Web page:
What Does It Mean to Be a Transparent Leader?

A young Black woman leads her team in a project meeting


INTOO Staff Writer


There’s no doubt that most employees want transparency from their manager or supervisor. Becoming a transparent leader means creating a workplace that champions open and honest communication from all stakeholders. You must be comfortable with sharing critical information with your team members and allowing them to give feedback and ask questions.

Though being open and showing vulnerability can seem daunting, it can positively affect your employees by ensuring that they feel trusted, included, and confident that they have what they need to do well at work. Although it may not be the easiest task, you can rest assured that becoming a transparent leader will be well worth it in the end.

Why Should You Lead With Transparency in the Workplace?

Being transparent is the right thing to do as a leader. It is also vital to building a positive workplace culture that will last. Transparency not only communicates that you truly trust and value your employees, but it also has the power to increase productivity, efficiency, morale, well-being, and employee performance throughout the entire organization.

The next section will outline four concrete ways to transform a business for the better by building a culture of transparency. The following section will introduce five critical strategies for practicing transparent leadership. 

4 Reasons Transparent Leadership Can Improve a Business

Transparent leadership has benefits for both individual employees and the company as a whole.

1. Communicating value

Employees want to know that you care about them beyond what they can do for you or the business. When you are honest with your employees and allow them to be honest with you, it communicates that you value and respect them as human beings and for their contributions to the business. 

Creating a culture of transparency in your business shows that you care about each employee’s overall well-being and their ability to make well-informed decisions for their personal and professional lives.

2. Improving performance

Not only does transparent leadership help you create a healthy team culture, but it also improves employee performance. Sharing critical information about how well employees are progressing toward goals, what improvements are needed to meet expectations, how the company is performing and where it is headed empowers your employees.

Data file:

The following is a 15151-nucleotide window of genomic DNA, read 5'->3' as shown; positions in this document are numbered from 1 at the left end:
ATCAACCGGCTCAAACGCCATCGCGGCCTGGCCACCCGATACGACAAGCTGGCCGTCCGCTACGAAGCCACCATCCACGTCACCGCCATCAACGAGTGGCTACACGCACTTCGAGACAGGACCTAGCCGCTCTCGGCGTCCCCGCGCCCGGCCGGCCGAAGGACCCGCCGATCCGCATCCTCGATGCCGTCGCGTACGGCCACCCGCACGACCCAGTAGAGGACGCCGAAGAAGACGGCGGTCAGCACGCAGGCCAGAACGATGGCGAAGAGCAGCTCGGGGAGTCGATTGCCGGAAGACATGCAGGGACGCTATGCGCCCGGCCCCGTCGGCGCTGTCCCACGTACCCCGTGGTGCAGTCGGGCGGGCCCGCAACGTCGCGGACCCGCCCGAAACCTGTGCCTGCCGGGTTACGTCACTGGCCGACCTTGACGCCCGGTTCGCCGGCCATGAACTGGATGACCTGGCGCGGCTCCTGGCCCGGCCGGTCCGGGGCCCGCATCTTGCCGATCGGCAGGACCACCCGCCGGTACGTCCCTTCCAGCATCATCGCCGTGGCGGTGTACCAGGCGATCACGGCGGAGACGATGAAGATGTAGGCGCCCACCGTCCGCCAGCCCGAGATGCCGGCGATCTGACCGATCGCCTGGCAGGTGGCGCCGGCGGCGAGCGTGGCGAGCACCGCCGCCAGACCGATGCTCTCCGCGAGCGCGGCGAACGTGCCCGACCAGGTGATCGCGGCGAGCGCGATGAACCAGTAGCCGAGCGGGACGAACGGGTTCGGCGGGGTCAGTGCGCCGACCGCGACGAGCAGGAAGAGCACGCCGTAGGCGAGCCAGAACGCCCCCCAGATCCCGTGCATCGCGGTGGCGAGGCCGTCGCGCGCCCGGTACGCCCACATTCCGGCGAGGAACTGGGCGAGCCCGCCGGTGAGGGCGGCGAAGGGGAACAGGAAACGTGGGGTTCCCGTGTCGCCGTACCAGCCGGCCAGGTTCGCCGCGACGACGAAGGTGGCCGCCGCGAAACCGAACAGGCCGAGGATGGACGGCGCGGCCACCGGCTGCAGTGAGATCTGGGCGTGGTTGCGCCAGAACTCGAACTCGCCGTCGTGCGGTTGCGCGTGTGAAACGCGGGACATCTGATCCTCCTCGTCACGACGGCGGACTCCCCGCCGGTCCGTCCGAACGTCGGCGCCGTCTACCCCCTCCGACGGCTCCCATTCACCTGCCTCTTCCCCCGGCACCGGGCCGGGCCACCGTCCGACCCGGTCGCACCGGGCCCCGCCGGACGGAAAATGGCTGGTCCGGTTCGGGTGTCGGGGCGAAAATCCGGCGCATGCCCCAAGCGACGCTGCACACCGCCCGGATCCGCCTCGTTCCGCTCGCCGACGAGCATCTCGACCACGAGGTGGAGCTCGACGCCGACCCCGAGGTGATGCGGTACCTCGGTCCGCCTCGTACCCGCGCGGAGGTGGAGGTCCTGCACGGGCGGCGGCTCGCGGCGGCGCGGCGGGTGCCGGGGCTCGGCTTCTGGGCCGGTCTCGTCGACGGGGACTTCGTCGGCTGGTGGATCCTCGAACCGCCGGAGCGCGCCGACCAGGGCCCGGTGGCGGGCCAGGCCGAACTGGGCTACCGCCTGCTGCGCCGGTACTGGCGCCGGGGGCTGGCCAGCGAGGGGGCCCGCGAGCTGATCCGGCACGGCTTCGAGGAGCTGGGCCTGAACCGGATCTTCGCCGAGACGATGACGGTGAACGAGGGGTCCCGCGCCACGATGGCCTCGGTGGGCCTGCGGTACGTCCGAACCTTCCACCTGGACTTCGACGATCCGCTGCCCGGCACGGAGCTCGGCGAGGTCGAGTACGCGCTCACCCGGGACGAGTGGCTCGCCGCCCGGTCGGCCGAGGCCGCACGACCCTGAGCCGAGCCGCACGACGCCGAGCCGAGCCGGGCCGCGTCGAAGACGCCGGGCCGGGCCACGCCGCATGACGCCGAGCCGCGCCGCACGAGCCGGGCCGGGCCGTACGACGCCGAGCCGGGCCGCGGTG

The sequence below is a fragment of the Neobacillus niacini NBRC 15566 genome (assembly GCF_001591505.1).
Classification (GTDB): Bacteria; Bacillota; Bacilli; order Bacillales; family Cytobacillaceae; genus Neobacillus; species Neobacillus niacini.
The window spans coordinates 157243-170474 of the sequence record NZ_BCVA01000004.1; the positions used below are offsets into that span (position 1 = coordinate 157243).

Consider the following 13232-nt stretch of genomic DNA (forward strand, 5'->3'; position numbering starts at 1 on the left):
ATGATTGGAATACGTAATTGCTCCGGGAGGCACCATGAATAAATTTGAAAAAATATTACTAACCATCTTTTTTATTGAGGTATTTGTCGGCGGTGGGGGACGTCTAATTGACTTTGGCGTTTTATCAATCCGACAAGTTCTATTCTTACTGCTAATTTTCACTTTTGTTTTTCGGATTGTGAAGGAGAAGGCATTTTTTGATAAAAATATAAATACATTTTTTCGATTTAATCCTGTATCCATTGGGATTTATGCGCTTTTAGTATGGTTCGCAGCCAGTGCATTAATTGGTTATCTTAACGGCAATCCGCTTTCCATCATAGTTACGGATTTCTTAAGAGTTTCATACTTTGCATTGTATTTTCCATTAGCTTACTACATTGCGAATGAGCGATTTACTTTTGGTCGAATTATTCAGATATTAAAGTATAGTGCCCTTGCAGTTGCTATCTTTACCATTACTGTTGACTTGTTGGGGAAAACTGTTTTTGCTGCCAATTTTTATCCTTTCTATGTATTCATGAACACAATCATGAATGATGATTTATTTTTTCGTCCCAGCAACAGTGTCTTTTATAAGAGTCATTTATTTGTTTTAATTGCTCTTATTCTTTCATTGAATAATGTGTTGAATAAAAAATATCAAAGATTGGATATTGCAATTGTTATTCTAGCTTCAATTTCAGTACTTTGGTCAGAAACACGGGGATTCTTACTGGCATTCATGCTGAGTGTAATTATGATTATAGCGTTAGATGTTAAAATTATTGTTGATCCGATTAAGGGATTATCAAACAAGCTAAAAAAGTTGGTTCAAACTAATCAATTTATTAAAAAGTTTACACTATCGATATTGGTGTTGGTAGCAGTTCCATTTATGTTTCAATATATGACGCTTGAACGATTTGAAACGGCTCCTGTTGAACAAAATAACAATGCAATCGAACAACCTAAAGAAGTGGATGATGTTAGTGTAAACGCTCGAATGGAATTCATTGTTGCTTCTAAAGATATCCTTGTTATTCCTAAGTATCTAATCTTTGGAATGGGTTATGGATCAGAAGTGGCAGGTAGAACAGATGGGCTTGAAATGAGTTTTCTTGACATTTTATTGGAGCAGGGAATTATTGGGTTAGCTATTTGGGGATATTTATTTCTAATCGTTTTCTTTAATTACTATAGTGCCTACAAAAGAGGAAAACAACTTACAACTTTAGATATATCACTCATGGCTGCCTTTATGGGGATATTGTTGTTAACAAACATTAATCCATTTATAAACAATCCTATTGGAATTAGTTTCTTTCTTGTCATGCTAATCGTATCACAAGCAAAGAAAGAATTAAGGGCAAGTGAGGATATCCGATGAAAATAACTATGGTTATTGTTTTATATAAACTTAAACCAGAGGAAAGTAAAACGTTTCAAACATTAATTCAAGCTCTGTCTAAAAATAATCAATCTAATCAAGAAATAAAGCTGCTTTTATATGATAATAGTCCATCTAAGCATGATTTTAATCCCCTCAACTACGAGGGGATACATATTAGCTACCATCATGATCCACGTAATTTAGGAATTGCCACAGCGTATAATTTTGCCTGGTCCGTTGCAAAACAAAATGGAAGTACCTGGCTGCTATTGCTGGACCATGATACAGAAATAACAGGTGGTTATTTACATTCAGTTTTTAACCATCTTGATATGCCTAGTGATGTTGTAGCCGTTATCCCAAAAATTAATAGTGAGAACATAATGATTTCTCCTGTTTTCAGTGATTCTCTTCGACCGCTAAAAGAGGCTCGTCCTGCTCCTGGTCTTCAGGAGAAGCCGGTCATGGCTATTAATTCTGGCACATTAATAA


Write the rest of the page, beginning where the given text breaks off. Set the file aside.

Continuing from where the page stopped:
When your employees fully understand the path ahead, it’s easier for them to rise to the occasion and help the company fulfill its strategic mission.

A female leader reviews her expectations in a project meeting with her diverse team3. Increasing efficiency

When leaders are not open and honest, it leaves employees to make assumptions about what they should be doing. As a result, if employees are headed down a divergent path, additional time and effort must be spent to get them back on the right track. 

Unfortunately, these scenarios can negatively impact productivity and efficiency across the business. Transparent leadership and honest communication prevent misunderstandings and allow employees to get right to work on the things that matter.

4. Solidifying trust

Transparency in leadership builds a culture of trust in the organization. When you are honest with employees, it communicates that you feel you can trust them with the information you are sharing. 

Trusted employees feel a greater sense of self-worth, are more confident in their work, and have an increased sense of peace and security in the workplace. All of these positive feelings are highly essential for improving employee well-being and increased morale among your team members.

5 Ways to Become a Transparent Leader

Practicing transparency isn’t always easy, but it is doable. Here are five steps you can take to be a more transparent leader.

A Black male leader listens to feedback from his team.1. Relate and empathize

It’s important for employees to work with leaders and managers they can relate to. Your employees want to know that you can empathize with them and care about not only their professional lives but their personal lives as well. 

Share your own experiences to help employees become more comfortable with communicating their own needs and concerns. Make an effort to get to know them personally by having one on one meetings regularly to show them you truly care.

2. Lead with accountability

If you want employees to act accountable, you need to set the right example. Help them understand what is expected of you as a leader and how you intend to fulfill those requirements with their contributions. Be transparent with employees about your expectations. When employees know what you require, they can hold themselves accountable for getting the job done.

You must also allow your employees to hold each other accountable. Fostering a culture of collaboration means each employee is dependent on others, and to work, all parties must be transparent about what they need to be successful.

3. Communicate your “why”

Being transparent means sharing the reasons behind the decisions you make so that your employees don’t deem them unrealistic or unnecessary.